Jiri Kominek in Prague -
PPF Group has confirmed plans to re-enter the Czech Republic's already crowded retail banking sector with a new brand by 2011, a sign that Petr Kellner, the investment group's owner and the country's wealthiest man, has given up on hopes of purchasing CSOB from its Belgian parent bank KBC Group.
"The retail financial services segment has been, and continues to be, one of the pillars of our business activities," PPF spokesman Alexej Bechtin said in confirming to bne PPF's plans to establish a retail bank.
PPF is no stranger to the Czech retail banking sector, having once owned eBanka via its subsidiary Ceska pojistovna, the largest insurer in the Czech Republic. But PPF was not satisfied with the bank's performance on the local market and opted to sell this institution, which served private individuals as well as small and medium-sized enterprises (SMEs), to Austria's Raiffeisenbank in mid-2006 for a reputed €130m.
PPF continues to successfully own and operate its Home Credit retail loan operation, whose activities span from Central and Eastern Europe to Asia. In the first six months of 2010, Home Credit reported a net profit of €126m, a six-fold increase over the previous year.
Bechtin, however, says the new retail banking outfit won't have anything to do with Home Credit and will focus on classic retail services aimed at private individuals and SME entrepreneurs. PPF is currently seeking a license from the Czech National Bank for its new venture. "At this point we will not disclose additional details. However, I can effectively rule out speculation that what we are planning will be based on Home Credit, as this will remain a separate entity. What we are planning is a completely new entity and we are confident that people will be pleasantly surprised," Bechtin says.
No longer home sweet home
PPF's latest gambit to re-enter the Czech retail banking sector has left many analysts and other observers somewhat puzzled as to why Kellner would invest money in a project catering to the average punter at a time when cash is so dear. "The current reality is such that any new player wishing to enter the banking sector can forget about corporate banking, as the returns are far too low to warrant the investment," says UniCredit Group's chief economist Pavel Sobisek. "The only option for a newcomer is to focus on retail banking where they can hope to attract enough small clients in order to generate cash flow through small deposits."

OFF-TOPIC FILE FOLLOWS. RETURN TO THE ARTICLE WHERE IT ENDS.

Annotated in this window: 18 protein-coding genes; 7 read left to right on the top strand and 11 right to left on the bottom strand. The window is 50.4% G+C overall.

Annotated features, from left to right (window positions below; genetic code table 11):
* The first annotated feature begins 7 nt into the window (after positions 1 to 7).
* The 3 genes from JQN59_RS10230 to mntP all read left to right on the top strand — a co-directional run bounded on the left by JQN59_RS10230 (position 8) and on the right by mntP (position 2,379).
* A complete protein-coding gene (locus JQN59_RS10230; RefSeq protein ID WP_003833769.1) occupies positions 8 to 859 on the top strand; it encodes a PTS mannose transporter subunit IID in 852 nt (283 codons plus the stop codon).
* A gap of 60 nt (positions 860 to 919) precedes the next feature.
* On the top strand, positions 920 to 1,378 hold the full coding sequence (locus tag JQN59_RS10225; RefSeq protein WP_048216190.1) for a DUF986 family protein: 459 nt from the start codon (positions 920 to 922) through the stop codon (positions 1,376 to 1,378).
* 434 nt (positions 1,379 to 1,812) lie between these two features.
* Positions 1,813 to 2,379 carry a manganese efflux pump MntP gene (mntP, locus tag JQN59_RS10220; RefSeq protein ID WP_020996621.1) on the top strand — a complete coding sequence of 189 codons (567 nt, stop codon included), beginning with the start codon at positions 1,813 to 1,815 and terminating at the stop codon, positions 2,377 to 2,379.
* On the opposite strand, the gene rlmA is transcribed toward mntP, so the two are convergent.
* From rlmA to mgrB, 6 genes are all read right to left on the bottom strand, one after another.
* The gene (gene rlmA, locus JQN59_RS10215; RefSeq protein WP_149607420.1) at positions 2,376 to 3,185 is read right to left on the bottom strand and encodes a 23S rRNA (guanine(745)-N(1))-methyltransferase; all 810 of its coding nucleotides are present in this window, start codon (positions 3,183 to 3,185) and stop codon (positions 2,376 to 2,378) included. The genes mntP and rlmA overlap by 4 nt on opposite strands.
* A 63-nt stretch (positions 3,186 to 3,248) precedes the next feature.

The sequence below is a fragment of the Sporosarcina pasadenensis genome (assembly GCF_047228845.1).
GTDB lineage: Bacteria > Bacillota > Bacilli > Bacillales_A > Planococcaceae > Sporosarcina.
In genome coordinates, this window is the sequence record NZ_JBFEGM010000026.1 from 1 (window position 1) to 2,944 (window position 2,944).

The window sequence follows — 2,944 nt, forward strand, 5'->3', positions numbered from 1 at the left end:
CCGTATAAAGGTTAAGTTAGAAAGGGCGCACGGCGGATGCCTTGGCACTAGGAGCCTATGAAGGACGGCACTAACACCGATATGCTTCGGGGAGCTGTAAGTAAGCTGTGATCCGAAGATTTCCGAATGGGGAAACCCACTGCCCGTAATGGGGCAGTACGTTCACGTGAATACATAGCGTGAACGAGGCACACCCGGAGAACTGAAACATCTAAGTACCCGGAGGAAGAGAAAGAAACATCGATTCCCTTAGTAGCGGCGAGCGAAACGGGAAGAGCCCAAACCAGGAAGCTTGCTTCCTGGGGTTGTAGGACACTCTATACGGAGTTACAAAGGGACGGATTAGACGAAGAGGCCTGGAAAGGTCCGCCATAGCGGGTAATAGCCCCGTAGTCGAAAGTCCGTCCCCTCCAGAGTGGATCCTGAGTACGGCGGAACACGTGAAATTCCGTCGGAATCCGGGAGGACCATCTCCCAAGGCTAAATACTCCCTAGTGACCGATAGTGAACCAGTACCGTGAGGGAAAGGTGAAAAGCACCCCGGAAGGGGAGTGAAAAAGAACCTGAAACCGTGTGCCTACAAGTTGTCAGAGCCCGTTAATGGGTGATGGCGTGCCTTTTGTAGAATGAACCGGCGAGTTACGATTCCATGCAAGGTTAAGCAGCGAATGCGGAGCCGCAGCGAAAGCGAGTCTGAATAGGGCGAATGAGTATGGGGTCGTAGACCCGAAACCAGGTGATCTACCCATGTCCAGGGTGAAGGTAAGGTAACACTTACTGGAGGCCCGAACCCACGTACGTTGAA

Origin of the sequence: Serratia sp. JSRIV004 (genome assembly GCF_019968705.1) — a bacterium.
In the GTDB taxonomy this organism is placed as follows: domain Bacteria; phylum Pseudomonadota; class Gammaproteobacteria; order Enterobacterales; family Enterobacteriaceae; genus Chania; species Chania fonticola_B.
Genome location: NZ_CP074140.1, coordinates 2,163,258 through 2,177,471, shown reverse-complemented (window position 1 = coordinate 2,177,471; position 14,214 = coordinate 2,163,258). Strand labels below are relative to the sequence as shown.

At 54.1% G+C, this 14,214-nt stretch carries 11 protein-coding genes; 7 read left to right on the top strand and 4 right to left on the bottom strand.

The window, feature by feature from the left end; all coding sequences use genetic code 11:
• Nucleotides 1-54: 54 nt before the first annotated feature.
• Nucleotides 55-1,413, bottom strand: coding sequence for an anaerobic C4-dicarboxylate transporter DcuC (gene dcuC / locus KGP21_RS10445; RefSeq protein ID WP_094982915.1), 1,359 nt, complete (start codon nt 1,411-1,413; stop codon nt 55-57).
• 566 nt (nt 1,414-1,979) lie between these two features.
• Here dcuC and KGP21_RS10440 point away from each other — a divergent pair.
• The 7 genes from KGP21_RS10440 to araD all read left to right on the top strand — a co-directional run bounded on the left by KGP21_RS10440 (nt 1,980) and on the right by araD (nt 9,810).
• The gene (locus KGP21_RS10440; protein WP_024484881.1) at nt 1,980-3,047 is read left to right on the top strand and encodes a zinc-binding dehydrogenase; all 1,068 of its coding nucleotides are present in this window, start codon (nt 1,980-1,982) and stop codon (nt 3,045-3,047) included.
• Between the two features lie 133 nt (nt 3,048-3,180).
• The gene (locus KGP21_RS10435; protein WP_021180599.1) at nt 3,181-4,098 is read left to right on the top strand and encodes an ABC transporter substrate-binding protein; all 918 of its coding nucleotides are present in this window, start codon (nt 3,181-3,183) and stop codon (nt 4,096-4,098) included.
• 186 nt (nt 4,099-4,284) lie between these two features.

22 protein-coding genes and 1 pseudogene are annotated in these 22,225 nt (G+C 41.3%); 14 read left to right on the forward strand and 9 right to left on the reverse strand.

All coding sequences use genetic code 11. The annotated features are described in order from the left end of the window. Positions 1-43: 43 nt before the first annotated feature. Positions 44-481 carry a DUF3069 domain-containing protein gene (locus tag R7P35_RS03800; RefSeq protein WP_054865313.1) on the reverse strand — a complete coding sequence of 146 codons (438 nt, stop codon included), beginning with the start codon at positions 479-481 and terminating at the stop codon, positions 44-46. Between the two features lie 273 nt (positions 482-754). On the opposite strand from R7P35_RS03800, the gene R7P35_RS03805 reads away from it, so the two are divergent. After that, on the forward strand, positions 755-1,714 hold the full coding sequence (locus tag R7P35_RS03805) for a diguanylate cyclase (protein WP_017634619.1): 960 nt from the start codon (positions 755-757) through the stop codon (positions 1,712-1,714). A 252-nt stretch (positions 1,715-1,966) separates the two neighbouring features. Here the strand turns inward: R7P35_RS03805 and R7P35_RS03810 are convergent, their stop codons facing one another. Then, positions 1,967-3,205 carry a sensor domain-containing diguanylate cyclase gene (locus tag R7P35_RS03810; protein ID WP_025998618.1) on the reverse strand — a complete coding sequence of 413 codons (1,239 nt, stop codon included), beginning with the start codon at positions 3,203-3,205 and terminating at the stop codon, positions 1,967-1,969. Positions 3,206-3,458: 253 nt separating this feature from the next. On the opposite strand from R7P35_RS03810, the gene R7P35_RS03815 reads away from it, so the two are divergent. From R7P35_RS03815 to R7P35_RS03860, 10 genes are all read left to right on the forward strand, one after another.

"However, after factoring in all of the start-up costs - which include developing a retail network, marketing, hiring new staff, etc. - the investor cannot hope to see a quick return on his investment and must be prepared for the mid- to long-term haul," Sobisek adds.
Another expert familiar with PPF says that Kellner's financial empire is bogged down in long-term projects and is experiencing cash-flow problems, hence the move to create a new retail bank. In late September, Home Credit issued CZK3bn (€121m) of bonds to pay off earlier tranches laden with higher interest rates. Home Credit currently has about €1bn in outstanding debt. "Three years ago, prior to the financial crisis, PPF said the Czech Republic was too small for their business strategy and instead they would focus on larger markets. Now the crisis, coupled with mounting obstructions to doing business in markets such as Russia, has tied up a lot of capital and Petr Kellner is being forced to reconsolidate his business activities on friendly home turf in order to raise much-needed cash flow," the source, who declined to be named, tells bne.
Buying an established retail operation that would provide the stable cash flows it needs is proving hard. Polish media reported on October 12 that Home Credit is negotiating with KBC to buy its Polish retail lender Zagiel after earlier talks to purchase Poland's Meritum Bank from Innova Capital collapsed over price differences, with the bank eventually securing financing from the European Bank for Reconstruction and Development. Meanwhile, long-standing speculation that KBC is preparing to sell its Czech subsidiary CSOB appears unfounded, with the Belgium owners apparently unwilling to part with what is a cash cow. Even if it did want to sell, competition would be intense, with Poland's largest bank PKO BP reportedly putting CSOB at the top of its M&A list.
Thus, PPF is returning to the home market that it abandoned so precipitously during the last decade in search of profits and privatisation opportunities, only to find itself jostling for position in an increasingly challenging environment where other players have more cash and greater influence. On one hand, Kellner is facing competition from western giants such as Erste Bank Group, Societe General, UniCredit and KBC, while on the home front its chances of being successful in the upcoming tenders like Ceska Posta and Prague Airport are being squeezed by local players such as Slovak-Czech private equity outfit Penta Investments and its Privatbank venture, as well as locally owned Fio banka.
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